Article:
I first saw Badlands in a screenwriting class during my junior year of college. I remember being completely taken not necessarily with the bizarre story, but more largely with the incorporation of the classic Western panorama, those wide-open deserts stretching for miles into a horizon dotted with jagged Rocky Mountain peaks. It was these moments that moved me deeply, and re-instated the utter isolation and loneliness felt by the young couple as they retreated further into the unknown.
Never had any movie made me feel so vulnerable to the power of the Western landscape. Perhaps it was my time spent living in Santa Fe, New Mexico as a young boy that connected the film more immediately with my personal experience. After viewing Days of Heaven, The Thin Red Line, and most recently the majestic Tree of Life, I soon realized that Terrence Malick held the supreme talent for capturing earth’s natural aesthetic more organically and evocatively than any other director of his era.
Perhaps it’s the simplicity that lies at the root of his genius. Actors in his films are portrayed in their most raw, ethereal, and wholesome forms. Close-ups are used not to glamorize, but rather to reveal the hidden beauty within. Glassy eyes gaze patiently into the distance, a pair of weathered hands rubs soil into the wind, a toddler attempts to make his first steps. It’s these remarkably candid shots that Malick includes as dream-like reminders of a time lost. The final product is not merely a film, but a journey through shifting moods.
Malick inspires me to use my natural environment as a living, breathing, talking character in all of my films and photographs. Within the highly-evolved 21st century world of 3D movie-making, animated main-stream cinema, digital compositing and CGI, perhaps it’s time to stop using artificial means to outdo one another technically. I agree that quality is crucial, and some mechanical details must be considered. But as Malick has proven time and again since his first feature in 1973, sometimes all that is needed is the right natural light at the right time.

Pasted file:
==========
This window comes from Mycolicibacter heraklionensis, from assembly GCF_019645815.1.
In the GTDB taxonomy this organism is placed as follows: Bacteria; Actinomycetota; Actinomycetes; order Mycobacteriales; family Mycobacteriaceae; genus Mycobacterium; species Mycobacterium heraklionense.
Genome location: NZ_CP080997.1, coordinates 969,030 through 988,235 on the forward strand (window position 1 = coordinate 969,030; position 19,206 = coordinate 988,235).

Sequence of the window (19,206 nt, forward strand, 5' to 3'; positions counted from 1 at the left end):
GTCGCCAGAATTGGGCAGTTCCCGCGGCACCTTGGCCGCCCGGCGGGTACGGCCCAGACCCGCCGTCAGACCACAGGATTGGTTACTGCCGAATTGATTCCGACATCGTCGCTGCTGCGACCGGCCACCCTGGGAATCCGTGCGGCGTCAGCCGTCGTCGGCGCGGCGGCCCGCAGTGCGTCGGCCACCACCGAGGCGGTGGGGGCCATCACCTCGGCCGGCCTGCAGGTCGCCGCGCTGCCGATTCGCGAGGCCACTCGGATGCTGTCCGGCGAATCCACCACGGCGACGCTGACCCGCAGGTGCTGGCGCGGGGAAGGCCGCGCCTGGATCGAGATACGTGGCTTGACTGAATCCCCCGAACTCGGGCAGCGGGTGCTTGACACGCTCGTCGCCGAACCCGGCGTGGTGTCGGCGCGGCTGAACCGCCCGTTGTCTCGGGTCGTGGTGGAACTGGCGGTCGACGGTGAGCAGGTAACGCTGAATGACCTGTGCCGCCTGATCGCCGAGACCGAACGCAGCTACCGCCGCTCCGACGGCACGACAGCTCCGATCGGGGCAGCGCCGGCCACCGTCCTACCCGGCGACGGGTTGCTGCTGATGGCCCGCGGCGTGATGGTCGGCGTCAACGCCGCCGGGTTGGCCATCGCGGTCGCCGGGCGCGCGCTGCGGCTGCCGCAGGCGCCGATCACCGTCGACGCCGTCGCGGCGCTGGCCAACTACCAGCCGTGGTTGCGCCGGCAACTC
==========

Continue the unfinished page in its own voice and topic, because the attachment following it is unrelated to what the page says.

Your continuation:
For many, viewing a film is the closest thing we know of to experiencing a dream. Like dreams, films require not only a reflection but also a descent into the unconscious elements of our psyche. Because films do not show us the entire life story of a character, but rather compressed versions of a particular struggle and subsequent resolution, they invite us to “fill in the blanks” by enacting further consideration of how the personal conflicts played out by the film’s protagonist are similar to our own.
Some of my earliest and most vivid memories are of my father’s bedtime stories – not the actual stories themselves, but rather the dreams I would experience shortly there after. As my world was turned upside down in the haziness of my fatigue and the darkness of the outside world, I was guided through an alternate universe by the sound of my father’s voice. Unable to distinguish where my father’s stories ended and my dreams began, I explored forests with talking trees, soared over deserts with purple pyramids, and conversed with exotic animals. It was this initial introduction to a complex form of communication, of losing myself completely in the fabric of my father’s stories, that inspired my initial passion for filmmaking.
Thus, I am drawn to filmmakers who acknowledge the power of dream imagery in their films. It seems as though many modern filmmakers can become enamored with grand themes and mythic patterns, but I feel that a film’s depth depends far more on the small things: a gesture here, a line there, the look of a room, the right light at the right time, or eye contact between two characters. When we awake from a dream, we do not readily remember the dream as a whole, but rather, the tiny moments that unsettled or derailed us. These same moments must be consciously incorporated in a film in order for it to effectively breach the threshold of the viewer’s psyche and solicit within him a powerful emotional response.